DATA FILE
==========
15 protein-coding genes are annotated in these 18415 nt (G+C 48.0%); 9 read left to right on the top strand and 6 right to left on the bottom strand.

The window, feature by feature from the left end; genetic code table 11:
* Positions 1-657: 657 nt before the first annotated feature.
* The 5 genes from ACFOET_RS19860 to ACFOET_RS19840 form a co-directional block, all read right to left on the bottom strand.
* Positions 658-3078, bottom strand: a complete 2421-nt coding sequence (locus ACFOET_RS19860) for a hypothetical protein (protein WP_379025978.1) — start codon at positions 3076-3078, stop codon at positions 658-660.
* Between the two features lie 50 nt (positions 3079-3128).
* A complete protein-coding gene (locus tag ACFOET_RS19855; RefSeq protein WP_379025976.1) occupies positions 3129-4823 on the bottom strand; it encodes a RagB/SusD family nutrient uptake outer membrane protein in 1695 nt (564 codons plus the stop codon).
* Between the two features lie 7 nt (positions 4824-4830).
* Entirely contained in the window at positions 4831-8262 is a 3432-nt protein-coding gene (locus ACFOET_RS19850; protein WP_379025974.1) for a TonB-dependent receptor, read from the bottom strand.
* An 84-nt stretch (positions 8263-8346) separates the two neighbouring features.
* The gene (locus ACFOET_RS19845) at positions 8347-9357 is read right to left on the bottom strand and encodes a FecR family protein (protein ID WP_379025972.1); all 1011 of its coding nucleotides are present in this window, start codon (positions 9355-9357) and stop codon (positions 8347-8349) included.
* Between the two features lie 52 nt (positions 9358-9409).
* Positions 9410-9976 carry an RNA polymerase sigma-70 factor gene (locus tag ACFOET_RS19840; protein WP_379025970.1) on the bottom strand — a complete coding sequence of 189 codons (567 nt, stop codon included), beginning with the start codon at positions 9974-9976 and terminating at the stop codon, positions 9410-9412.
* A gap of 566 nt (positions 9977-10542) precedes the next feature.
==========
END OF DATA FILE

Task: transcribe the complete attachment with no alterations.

15 protein-coding genes are annotated in these 18415 nt (G+C 48.0%); 9 read left to right on the top strand and 6 right to left on the bottom strand.

The window, feature by feature from the left end; genetic code table 11:
* Positions 1-657: 657 nt before the first annotated feature.
* The 5 genes from ACFOET_RS19860 to ACFOET_RS19840 form a co-directional block, all read right to left on the bottom strand.
* Positions 658-3078, bottom strand: a complete 2421-nt coding sequence (locus ACFOET_RS19860) for a hypothetical protein (protein WP_379025978.1) — start codon at positions 3076-3078, stop codon at positions 658-660.
* Between the two features lie 50 nt (positions 3079-3128).
* A complete protein-coding gene (locus tag ACFOET_RS19855; RefSeq protein WP_379025976.1) occupies positions 3129-4823 on the bottom strand; it encodes a RagB/SusD family nutrient uptake outer membrane protein in 1695 nt (564 codons plus the stop codon).
* Between the two features lie 7 nt (positions 4824-4830).
* Entirely contained in the window at positions 4831-8262 is a 3432-nt protein-coding gene (locus ACFOET_RS19850; protein WP_379025974.1) for a TonB-dependent receptor, read from the bottom strand.
* An 84-nt stretch (positions 8263-8346) separates the two neighbouring features.
* The gene (locus ACFOET_RS19845) at positions 8347-9357 is read right to left on the bottom strand and encodes a FecR family protein (protein ID WP_379025972.1); all 1011 of its coding nucleotides are present in this window, start codon (positions 9355-9357) and stop codon (positions 8347-8349) included.
* Between the two features lie 52 nt (positions 9358-9409).
* Positions 9410-9976 carry an RNA polymerase sigma-70 factor gene (locus tag ACFOET_RS19840; protein WP_379025970.1) on the bottom strand — a complete coding sequence of 189 codons (567 nt, stop codon included), beginning with the start codon at positions 9974-9976 and terminating at the stop codon, positions 9410-9412.
* A gap of 566 nt (positions 9977-10542) precedes the next feature.